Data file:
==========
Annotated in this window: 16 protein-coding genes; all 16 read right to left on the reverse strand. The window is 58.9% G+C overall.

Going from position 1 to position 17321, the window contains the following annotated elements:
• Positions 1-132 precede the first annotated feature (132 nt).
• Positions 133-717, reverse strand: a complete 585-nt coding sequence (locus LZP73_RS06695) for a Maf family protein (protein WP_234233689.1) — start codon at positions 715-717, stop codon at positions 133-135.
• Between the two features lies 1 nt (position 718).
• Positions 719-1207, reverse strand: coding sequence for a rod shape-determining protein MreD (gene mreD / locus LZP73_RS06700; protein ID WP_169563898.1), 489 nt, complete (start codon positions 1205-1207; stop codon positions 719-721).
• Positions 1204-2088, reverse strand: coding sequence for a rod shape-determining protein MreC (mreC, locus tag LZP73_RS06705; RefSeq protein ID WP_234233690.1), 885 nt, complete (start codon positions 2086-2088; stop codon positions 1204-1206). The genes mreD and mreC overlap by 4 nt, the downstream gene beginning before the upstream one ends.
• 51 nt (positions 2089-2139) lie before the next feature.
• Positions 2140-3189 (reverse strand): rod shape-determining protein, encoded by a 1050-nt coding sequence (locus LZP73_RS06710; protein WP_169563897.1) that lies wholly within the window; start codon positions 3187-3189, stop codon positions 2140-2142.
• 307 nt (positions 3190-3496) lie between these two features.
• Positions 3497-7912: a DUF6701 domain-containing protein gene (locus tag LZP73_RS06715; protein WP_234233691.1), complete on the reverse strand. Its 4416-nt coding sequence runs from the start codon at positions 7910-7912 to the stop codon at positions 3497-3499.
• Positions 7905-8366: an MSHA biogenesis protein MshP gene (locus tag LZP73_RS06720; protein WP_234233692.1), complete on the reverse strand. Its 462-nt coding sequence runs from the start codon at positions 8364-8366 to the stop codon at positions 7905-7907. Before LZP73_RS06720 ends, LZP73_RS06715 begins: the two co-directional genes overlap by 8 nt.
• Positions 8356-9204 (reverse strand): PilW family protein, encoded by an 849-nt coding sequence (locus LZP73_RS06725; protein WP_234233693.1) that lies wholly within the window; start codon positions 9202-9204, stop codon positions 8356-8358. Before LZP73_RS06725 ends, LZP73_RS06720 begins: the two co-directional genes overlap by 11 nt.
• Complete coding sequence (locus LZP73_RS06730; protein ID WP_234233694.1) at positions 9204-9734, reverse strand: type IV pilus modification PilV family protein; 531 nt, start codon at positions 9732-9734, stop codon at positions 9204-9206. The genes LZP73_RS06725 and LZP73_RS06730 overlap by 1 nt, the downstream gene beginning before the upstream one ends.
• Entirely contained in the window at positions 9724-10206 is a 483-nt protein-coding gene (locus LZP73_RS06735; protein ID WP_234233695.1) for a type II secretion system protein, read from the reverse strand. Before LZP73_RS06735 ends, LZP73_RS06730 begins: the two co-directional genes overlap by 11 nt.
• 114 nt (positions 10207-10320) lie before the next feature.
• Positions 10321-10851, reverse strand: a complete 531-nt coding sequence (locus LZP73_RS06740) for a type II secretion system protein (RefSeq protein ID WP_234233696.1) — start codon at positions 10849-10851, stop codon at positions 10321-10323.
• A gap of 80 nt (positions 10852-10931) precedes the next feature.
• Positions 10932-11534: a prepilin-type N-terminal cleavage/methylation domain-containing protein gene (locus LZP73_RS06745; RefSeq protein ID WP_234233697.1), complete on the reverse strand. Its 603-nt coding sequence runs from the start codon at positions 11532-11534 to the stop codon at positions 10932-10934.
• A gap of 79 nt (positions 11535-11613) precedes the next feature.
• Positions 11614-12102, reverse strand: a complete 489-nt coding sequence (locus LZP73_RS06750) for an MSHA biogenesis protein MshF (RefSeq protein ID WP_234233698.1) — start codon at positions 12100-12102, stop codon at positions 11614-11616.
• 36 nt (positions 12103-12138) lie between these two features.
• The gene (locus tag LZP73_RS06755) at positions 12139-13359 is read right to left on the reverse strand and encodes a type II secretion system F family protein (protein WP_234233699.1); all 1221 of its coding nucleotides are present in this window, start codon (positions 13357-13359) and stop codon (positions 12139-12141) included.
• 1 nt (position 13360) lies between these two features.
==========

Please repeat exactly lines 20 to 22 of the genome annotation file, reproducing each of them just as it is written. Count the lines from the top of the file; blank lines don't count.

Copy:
• A gap of 79 nt (positions 11535-11613) precedes the next feature.
• Positions 11614-12102, reverse strand: a complete 489-nt coding sequence (locus LZP73_RS06750) for an MSHA biogenesis protein MshF (RefSeq protein ID WP_234233698.1) — start codon at positions 12100-12102, stop codon at positions 11614-11616.
• 36 nt (positions 12103-12138) lie between these two features.